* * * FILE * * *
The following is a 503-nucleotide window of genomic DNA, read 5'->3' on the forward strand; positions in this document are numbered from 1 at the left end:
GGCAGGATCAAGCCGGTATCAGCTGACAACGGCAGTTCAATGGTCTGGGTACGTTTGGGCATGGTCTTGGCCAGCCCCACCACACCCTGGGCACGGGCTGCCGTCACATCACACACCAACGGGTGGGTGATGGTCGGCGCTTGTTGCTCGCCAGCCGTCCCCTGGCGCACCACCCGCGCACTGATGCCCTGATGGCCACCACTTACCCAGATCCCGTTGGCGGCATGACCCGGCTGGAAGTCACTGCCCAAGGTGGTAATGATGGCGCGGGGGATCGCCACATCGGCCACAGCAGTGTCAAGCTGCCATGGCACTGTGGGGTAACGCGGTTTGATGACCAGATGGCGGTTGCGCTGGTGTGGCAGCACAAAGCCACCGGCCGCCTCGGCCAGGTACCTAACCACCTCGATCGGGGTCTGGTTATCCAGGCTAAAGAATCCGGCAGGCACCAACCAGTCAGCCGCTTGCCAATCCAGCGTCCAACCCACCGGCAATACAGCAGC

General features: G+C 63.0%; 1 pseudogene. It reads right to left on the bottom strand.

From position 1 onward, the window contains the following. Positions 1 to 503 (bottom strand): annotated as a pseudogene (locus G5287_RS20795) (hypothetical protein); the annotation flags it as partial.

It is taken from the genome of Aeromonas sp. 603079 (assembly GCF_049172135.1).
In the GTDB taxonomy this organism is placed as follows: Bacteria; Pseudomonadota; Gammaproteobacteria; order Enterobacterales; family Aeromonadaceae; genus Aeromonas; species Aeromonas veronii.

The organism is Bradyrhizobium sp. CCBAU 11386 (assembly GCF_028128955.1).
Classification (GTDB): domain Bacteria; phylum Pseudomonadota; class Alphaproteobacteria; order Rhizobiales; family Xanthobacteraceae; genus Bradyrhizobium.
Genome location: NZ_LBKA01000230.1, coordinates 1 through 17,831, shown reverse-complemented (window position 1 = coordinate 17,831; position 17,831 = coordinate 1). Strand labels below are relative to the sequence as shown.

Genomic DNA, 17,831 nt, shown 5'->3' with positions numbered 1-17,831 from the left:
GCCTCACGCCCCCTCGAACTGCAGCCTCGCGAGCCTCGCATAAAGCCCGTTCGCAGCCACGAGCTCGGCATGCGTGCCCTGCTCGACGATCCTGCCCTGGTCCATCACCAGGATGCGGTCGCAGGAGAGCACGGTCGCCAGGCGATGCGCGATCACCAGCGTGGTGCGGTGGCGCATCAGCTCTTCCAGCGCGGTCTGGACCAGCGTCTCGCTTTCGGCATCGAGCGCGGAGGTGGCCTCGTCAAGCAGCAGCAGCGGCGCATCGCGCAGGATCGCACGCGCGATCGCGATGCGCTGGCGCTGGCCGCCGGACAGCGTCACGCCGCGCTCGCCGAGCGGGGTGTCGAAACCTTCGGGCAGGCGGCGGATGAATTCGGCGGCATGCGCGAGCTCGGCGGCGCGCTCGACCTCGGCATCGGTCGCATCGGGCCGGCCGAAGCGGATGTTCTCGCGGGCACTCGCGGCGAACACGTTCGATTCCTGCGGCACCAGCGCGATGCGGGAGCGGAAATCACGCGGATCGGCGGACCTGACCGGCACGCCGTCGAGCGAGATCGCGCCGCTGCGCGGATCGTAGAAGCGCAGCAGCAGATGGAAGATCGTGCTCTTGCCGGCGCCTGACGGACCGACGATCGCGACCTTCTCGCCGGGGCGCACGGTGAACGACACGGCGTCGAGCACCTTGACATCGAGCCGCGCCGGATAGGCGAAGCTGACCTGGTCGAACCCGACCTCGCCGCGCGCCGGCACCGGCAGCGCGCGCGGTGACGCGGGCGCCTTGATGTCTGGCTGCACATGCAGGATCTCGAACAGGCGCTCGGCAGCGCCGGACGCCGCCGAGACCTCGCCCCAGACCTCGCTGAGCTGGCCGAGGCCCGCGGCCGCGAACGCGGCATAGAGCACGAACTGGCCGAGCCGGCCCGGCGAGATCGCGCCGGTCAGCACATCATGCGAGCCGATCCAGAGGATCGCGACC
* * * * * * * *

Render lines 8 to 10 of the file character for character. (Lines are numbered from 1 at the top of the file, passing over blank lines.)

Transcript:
Classification (GTDB): domain Bacteria; phylum Pseudomonadota; class Alphaproteobacteria; order Rhizobiales; family Xanthobacteraceae; genus Bradyrhizobium.
Genome location: NZ_LBKA01000230.1, coordinates 1 through 17,831, shown reverse-complemented (window position 1 = coordinate 17,831; position 17,831 = coordinate 1). Strand labels below are relative to the sequence as shown.

Genomic DNA, 17,831 nt, shown 5'->3' with positions numbered 1-17,831 from the left: